The people here smack. Terribly. We're not just talking about chewing with their mouths open. Oh no. I could deal with that, no problem (I grew up with two brothers). We're talking about a tongue-wagging, food-sloshing, teeth-clicking mouth party that makes my stomach a bit queasy, to be frank.
After almost four years of keeping my mouth shut (pun slightly-intended), I finally got around to asking Daniel about it.
"Oh," he said, "I can easily tell you why they do that."
"Really?" I said. "Good, then please do. I am just confounded by it."
"Well," he said, "have you ever eaten with a local person when you hadn't either cooked the food or bought the meal?"
I thought for a moment. "No."
"See, there you go. Your only experience dining with locals is when a 'Thank you for this great food!' is in order, with a hearty, 'I love your company!' thrown in. That's what you're getting from them when they toss food around in their mouths, tearing at the bread and slurping up the soup. Even if they hate it, they want you to think they LOVE it, and that they LOVE you."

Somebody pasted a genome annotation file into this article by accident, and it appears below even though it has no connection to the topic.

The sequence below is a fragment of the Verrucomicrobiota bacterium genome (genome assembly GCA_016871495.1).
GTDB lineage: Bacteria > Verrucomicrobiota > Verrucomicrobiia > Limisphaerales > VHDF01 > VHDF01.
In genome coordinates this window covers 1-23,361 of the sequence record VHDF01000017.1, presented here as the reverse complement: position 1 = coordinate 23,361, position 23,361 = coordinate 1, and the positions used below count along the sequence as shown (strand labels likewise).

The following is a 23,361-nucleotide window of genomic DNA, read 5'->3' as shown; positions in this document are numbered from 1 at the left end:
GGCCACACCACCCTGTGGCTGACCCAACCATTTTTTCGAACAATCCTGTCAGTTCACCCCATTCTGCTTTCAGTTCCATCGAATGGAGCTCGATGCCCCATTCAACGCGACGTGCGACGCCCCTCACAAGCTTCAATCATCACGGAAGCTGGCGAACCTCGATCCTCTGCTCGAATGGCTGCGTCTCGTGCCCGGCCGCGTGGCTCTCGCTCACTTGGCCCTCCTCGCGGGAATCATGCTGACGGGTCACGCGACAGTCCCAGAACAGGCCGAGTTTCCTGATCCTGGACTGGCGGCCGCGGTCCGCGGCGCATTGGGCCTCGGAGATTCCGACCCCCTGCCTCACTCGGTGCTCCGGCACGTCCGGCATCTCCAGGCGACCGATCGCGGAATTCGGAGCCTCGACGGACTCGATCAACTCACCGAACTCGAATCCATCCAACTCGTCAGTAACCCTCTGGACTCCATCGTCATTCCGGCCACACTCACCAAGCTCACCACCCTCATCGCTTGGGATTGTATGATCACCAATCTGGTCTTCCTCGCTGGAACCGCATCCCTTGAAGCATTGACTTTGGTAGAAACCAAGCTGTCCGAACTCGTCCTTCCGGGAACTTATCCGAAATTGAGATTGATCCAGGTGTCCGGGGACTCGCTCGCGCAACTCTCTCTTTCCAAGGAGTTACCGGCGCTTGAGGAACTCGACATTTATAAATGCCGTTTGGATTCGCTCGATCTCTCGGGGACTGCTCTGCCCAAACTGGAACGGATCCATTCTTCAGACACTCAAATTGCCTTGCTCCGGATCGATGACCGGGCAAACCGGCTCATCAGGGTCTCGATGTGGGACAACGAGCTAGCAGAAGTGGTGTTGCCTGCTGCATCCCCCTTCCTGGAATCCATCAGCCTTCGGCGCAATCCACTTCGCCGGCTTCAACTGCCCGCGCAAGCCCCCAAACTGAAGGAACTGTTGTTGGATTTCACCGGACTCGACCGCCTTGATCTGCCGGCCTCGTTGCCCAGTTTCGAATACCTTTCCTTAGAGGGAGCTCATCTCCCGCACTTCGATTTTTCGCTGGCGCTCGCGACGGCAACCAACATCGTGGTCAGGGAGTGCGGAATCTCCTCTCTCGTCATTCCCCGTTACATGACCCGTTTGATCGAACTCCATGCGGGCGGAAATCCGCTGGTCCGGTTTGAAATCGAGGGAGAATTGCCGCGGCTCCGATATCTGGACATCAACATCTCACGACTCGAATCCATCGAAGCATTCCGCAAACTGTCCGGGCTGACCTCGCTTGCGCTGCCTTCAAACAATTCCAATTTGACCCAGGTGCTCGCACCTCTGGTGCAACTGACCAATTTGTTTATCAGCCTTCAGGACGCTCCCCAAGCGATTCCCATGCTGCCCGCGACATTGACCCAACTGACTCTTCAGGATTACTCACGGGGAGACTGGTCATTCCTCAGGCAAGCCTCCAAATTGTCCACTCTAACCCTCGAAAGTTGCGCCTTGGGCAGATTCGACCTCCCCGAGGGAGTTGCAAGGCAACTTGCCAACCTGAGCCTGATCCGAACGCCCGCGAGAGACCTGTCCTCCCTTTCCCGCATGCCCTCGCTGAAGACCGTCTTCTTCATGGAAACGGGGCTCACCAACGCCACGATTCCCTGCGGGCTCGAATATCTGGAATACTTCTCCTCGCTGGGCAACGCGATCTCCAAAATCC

"Oh," I said, feeling a little guilty for judging them all these years.
"On the flip side," Daniel went on, "when we sit there and gently jaw our bites behind pursed lips, they think, 'Geez, would you get a load of this guy! How rude and ungrateful of him.'"
"Oh," I said again, feeling very guilty now.
"Do you smack when you eat with them?" I asked.
"No," Daniel replied. "No need. I always buy."
And that's where we left the conversation, until yesterday, when Daniel got home from a lunch meeting with a local brother and announced, beaming, "I smacked, like a mad man, all the way through lunch!!"
"Oh honey, that's great! Why the change of heart?"
"I let him buy," he said. "He paid, I smacked."
And there you have it. Crossing Cultures 101. You can send me a tuition check in the mail. Scratch that, it would probably get stolen at the post office.